What is NEPA and what does it mean for conservation?
By Diana Pace
The National Environmental Policy Act requires federal agencies to consider all of the environmental and social impacts of proposals before taking action (e.g. permitting a road or mine). It requires agencies to prepare a detailed study on the impacts of any proposed action that may “significantly affect the quality of the human environment.” This study can take one of the following forms:
Environmental Assessment (EA) is a brief analysis used to determine the significance of impacts resulting from a federal action.
Environmental Impact Statement (EIS) is a detailed and thorough analysis used for the chosen actions that are expected to result in significant impacts.
The first step in the process is scoping. Federal agencies are required to go through a public “scoping process” to determine the scope of issues that should be addressed in an EA or EIS. Scoping helps the agency determine the likely significance of an action’s impacts, and whether an EA or EIS will be required. Scoping is very important. It’s up to us to tell the agencies what we want included and why.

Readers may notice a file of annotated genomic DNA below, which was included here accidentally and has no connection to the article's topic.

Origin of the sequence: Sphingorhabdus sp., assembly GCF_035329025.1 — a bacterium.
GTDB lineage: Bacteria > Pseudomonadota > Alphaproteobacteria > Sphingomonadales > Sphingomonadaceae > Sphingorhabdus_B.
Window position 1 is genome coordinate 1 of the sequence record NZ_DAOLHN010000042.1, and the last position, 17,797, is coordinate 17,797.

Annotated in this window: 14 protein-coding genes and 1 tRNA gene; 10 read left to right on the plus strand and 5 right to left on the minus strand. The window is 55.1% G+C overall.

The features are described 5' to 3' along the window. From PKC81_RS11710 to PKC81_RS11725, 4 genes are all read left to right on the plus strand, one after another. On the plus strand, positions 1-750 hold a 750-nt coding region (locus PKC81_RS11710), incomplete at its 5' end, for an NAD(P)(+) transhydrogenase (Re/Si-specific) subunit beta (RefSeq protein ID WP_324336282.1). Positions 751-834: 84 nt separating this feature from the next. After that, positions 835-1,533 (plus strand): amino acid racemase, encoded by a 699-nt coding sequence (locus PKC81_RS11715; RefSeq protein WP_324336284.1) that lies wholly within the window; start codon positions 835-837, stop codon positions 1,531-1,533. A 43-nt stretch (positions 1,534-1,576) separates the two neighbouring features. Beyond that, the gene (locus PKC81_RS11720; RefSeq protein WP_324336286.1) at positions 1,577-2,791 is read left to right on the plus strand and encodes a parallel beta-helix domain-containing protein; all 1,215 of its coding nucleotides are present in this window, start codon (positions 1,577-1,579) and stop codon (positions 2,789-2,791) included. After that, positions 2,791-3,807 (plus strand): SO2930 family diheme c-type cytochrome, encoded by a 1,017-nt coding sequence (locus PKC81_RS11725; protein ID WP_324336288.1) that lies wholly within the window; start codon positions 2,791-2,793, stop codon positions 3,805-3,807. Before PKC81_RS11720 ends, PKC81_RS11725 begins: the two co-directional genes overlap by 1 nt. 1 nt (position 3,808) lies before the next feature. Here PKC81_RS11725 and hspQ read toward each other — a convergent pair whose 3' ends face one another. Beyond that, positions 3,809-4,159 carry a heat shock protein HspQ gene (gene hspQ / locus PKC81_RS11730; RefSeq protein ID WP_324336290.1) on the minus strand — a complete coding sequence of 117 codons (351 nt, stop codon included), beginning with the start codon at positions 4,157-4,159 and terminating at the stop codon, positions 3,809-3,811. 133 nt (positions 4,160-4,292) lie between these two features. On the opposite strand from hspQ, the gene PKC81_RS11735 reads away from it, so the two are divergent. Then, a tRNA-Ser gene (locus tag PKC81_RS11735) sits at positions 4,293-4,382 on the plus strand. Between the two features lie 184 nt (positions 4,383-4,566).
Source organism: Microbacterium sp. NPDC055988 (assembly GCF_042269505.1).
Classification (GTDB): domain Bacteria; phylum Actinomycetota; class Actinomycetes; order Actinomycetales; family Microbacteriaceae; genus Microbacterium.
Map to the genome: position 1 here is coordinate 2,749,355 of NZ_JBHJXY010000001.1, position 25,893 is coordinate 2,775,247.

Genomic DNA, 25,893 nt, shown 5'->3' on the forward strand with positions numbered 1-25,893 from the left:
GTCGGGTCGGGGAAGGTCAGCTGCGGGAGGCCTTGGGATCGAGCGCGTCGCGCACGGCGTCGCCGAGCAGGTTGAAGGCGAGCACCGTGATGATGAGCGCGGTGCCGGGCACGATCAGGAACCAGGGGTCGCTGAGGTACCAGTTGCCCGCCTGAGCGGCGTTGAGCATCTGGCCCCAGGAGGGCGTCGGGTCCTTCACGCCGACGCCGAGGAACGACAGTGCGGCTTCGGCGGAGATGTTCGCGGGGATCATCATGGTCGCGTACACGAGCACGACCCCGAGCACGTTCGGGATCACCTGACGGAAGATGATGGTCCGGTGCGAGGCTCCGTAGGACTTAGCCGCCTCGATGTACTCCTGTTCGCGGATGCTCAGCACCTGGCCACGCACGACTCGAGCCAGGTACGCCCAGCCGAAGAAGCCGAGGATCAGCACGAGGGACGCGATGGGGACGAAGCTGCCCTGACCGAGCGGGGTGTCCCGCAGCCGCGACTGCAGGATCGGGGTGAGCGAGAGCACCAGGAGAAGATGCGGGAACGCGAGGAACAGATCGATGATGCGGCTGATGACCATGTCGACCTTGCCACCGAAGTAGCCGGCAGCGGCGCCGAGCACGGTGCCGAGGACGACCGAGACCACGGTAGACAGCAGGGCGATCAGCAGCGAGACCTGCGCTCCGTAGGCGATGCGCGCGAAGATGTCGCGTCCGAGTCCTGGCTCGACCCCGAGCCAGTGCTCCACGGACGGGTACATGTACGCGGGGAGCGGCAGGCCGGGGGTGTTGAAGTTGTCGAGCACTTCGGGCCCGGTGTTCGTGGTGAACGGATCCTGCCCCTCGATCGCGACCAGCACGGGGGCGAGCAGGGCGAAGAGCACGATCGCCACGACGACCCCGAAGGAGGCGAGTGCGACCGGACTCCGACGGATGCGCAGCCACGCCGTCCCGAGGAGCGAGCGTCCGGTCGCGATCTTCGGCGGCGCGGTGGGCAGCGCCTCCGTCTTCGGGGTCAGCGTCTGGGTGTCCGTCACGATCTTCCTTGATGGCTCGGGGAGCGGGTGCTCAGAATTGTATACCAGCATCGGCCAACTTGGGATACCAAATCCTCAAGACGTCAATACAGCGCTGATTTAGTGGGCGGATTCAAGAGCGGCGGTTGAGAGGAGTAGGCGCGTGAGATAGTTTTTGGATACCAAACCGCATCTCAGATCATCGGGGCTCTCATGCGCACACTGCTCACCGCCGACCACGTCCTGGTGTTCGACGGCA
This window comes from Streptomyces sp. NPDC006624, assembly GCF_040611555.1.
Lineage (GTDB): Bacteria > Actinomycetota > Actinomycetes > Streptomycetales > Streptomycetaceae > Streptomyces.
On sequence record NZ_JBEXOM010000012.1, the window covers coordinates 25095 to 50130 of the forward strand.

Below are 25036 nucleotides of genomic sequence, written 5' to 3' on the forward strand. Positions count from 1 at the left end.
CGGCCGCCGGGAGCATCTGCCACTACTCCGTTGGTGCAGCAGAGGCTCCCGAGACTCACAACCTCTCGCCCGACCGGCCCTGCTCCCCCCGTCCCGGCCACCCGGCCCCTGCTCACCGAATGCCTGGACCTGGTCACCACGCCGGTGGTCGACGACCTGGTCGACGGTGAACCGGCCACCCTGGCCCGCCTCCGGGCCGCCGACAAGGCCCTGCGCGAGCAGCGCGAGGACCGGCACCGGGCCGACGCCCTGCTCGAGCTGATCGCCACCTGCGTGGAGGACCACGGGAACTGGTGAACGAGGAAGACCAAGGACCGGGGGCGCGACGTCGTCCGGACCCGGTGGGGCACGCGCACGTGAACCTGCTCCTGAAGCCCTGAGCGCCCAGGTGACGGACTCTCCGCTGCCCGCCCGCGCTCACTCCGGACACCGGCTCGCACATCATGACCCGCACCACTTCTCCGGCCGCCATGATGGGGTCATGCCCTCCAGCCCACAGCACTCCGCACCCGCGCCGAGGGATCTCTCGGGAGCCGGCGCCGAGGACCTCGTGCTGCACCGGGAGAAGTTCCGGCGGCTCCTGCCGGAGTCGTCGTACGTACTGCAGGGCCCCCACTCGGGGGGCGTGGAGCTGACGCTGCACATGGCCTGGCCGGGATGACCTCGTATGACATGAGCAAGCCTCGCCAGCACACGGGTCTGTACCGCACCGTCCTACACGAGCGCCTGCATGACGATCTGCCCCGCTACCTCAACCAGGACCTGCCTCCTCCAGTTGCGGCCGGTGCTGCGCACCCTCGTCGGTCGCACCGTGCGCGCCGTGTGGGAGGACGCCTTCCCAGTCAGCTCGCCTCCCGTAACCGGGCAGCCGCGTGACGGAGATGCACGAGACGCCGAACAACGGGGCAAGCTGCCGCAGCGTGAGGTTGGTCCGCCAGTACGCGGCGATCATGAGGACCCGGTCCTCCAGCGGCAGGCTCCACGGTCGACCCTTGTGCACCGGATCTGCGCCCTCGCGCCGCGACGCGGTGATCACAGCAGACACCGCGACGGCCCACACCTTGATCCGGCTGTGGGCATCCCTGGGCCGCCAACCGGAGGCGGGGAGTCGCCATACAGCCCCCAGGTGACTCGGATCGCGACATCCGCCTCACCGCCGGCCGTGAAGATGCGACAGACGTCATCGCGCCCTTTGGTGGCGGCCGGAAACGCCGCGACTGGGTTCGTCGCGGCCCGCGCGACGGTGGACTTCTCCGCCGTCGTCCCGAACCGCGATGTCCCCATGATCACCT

When assessing potential impacts the agency looks at: 1.Direct impacts caused by the action and occur at the same time and place. 2. Indirect impacts caused by the action and are later in time or farther removed in distance but reasonably foreseeable. 3. Cumulative impacts result from the incremental impact of the action when compounded by other past, present and reasonably foreseeable future actions. Cumulative impacts can result from individually minor but collectively significant actions taking place over a period of time.
A scoping comment can be made especially effective by describing how or why the impact you’re concerned about may be Harmful, Significant and Reasonably Foreseeable.
Harmful impacts to people, water, and wildlife or subsistence practices
Significant impact to a lot of people or a severely to a few people
Reasonably foreseeable impact means is likely to result
This information is from EARTHWORKS ACTION. They provide an outline and instructions for writing NEPA comments. The contact information is: www.earthworksaction.org